Historical revisionism

By April 17, 2021Australian Politics

Some recent bleatings from some of the more ignorant RWNJs have attempted to associate socialism with Nazism1, as have some people who should know better, such as Peter van Onselen. He tweeted some time ago that “Nazism is national socialism which is considered a branch of socialism’.  By whom it is considered so, he does not say, but he did admit that he was “not a scholar of Nazi Germany”2. Peter van Onselen’s profound ignorance has been clearly demonstrated in an essay by Fitzpatrick and Moses, to which I would refer the reader3

The most recent is the bizarre Concetta Fierravanti-Wells who has said:

“Change of [ASIO] language to umbrella terms well received. I hope it will help educate those who ignore their history that national socialism is ‘left wing’ with its antecedents in communism.”

This refers to the Australian Security Intelligence Organisation (ASIO) using a blanket term to refer to extremist terrorism, rather than right-wing terrorism because Fierravanti-Wells feared it might offend conservatives4.

The head of the ASIO, Mike Burgess, warned in early 2020 the ‘“extreme right-wing” in Australia, describing small cells meeting to salute Nazi flags, train in combat and spread hate, which came into focus with the Christchurch massacre4,5. In reality, Fierravanti-Wells wasn’t so much concerned with upsetting conservatives, but having the government associated with an organisation (ASIO) pointing the finger at right wing extremists, whose votes the Liberal Party wants to harvest once the honeymoon between those right-wing extremists and One Notion is over.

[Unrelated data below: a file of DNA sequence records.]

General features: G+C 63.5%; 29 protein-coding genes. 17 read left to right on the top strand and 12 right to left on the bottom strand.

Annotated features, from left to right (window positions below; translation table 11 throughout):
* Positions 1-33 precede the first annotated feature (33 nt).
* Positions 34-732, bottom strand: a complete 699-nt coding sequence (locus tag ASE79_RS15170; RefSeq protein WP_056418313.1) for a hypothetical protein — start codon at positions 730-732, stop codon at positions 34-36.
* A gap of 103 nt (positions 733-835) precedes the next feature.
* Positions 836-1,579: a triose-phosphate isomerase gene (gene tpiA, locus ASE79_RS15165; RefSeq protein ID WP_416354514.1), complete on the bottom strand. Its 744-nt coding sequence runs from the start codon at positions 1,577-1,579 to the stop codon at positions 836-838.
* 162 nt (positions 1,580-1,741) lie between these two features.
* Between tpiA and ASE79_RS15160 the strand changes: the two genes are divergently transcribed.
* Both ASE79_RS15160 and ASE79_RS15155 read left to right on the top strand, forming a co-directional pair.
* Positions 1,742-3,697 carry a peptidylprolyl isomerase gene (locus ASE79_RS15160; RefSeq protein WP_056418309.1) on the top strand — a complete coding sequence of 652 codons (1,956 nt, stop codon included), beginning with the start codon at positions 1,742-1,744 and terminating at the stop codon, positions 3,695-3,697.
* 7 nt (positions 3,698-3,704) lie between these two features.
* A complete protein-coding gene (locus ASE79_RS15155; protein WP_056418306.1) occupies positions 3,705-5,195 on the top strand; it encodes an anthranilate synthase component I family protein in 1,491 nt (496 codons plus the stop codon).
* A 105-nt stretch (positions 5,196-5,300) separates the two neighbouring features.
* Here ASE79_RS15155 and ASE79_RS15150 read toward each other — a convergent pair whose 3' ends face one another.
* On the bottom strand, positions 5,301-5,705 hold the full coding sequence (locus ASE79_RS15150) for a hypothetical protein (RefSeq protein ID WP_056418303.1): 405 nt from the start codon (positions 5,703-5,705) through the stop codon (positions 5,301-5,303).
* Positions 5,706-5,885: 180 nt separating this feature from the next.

Socialism is often defined by its contrasts with capitalism. The latter can be defined simply (this is an essay, not a treatise) with five items:

  1. The bulk of the means of production is privately owned and controlled.
  2. People legally own their labour power. (Here capitalism differs from slavery and feudalism, under which systems some individuals are entitled to control, whether completely or partially, the labour power of others).
  3. Markets are the main mechanism allocating inputs and outputs of production and determining how societies’ productive surplus is used, including whether and how it is consumed or invested.
  4. There is a class division between capitalists and workers, involving specific relations (e.g., whether of bargaining, conflict, or subordination) between those classes, and shaping the labour market, the firm, and the broader political process.
  5. Production is primarily oriented to capital accumulation (i.e., economic production is primarily oriented to profit rather than to the satisfaction of human needs).6

Socialism, on the other hand is defined by the following, although some are still debated:

  1. The bulk of the means of production is under social, democratic control.
  2. People control their labour power, but many do not affirm the kind of absolute, libertarian property rights in labour power that would, for example, prevent taxation or other forms of mandatory contribution to cater for the basic needs of others.
  3. There is a recent extensive literature on ‘market socialism’, in which it is proposed that a socialist economy can operate within a framework with extensive markets.
  4. There is no class division.
  5. Most socialists consider that profit-maximisation is a troubling phenomenon.6

It is also important to note that socialism is not equivalent to, but is in conflict with, statism. While socialism involves expansion of social power—power based on the capacity to mobilize voluntary cooperation and collective action—as distinct from state power—power based on the control of rule-making and rule enforcement over a territory—as well of economic power—power based on the control of material resources. If a state controls the economy but is not in turn democratically controlled by the individuals engaged in economic life, this is some form of statism, not socialism.6